October 19, 2015

Getting Better Quality Photos from Your Smart Phone Camera

I recently saw a post on Facebook in which professional nature photographer William Neill mentioned a new app he was using on his iPhone to get better quality picture files. That led me on an internet search for information about other apps for iPhones as well as Android models.

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Florence, Oregon

Android Phone Camera

What did I find? For one thing, it depends on the platform of your cell phone what options are available to you. If you have an iPhone, you cannot actually save a raw file. With an app, however, you can save a TIFF format picture which is not compressed. (See "A little background" below.) If you have a high-end Android phone running version 5.1.1 (lollipop), the camera has raw capture ability, but you need an app to "unlock" it. These Android phones do save an actual raw file in the DNG format provided by Adobe (the same company that gave us free PDF format). This means there are lots of raw processing programs that let you edit these pictures on your computer.

Here are some links to web sites that I found most informative.
DISCLAIMER: My Android smart phone runs version 4.1.2, so I have not tested any of these apps.


A little background:  All phone cameras by default save pictures as JPEG files. These files are compressed to save storage space and make sharing them faster. However, compression deletes color data from the original information captured by the camera sensor. And compression can lead to artifacts of "squares" or "blocks" of color in areas of the picture that should be completely smooth (think clear blue sky). With more and more serious photographers using their phone cameras to capture meaningful images, this loss of quality is troubling, especially compared to the high-quality results available from digital SLR and mirrorless cameras.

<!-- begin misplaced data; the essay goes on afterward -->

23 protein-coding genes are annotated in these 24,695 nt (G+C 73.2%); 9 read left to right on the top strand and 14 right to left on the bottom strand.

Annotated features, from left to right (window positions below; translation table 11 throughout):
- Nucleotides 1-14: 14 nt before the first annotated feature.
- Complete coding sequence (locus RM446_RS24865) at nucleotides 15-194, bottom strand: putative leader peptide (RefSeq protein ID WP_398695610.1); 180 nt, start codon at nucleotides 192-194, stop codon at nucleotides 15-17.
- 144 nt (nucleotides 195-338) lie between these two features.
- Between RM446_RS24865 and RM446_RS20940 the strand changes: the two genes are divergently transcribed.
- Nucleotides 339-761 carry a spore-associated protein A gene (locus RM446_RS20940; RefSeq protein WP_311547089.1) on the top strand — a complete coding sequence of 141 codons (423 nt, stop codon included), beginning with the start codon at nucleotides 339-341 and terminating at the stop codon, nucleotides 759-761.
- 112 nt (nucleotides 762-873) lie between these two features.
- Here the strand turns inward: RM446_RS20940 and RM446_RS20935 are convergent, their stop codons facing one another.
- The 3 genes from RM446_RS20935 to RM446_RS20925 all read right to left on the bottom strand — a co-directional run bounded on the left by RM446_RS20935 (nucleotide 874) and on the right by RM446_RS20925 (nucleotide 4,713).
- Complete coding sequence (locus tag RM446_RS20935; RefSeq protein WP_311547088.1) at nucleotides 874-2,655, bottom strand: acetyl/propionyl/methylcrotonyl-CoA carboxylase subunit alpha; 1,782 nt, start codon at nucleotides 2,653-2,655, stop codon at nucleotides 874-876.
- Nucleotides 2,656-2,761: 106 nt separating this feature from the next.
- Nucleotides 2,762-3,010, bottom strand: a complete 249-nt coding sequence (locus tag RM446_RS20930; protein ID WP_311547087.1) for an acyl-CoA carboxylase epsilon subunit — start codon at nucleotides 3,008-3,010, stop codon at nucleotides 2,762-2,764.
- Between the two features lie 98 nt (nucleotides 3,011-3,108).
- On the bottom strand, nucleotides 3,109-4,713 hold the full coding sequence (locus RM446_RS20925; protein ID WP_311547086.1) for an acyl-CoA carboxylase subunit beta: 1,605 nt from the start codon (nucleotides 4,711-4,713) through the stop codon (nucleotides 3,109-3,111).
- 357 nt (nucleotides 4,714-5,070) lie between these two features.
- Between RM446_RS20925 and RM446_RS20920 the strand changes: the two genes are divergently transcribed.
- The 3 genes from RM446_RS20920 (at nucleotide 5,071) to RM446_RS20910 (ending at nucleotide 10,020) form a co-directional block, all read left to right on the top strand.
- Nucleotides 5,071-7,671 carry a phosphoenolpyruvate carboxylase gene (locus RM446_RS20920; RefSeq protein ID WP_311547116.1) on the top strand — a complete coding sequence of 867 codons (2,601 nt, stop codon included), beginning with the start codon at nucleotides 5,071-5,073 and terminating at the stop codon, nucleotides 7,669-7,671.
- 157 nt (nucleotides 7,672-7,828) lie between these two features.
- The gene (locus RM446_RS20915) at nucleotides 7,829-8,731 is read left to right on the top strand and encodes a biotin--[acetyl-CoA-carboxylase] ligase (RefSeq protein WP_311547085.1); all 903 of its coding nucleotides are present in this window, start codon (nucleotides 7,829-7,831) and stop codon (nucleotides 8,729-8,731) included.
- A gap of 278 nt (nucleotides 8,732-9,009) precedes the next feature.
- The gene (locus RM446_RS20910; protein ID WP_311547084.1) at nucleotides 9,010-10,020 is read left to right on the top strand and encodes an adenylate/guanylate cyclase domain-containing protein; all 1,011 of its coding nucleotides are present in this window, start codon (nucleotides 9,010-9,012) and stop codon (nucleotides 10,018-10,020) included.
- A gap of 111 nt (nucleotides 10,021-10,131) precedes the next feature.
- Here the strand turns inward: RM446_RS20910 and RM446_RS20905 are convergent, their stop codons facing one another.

Enter the request for "raw" files from phone cameras. Raw files have not been processed by the camera (or phone) and are not compressed. Hence, they withstand major editing changes with ease to produce superior results in many cases. The down side? Raw files are much larger than JPEGs (since raw files are not compressed) and they require computer time to process the pictures with software instead of letting the camera do it. For some photographers, these are minor compared to the improved results they can achieve.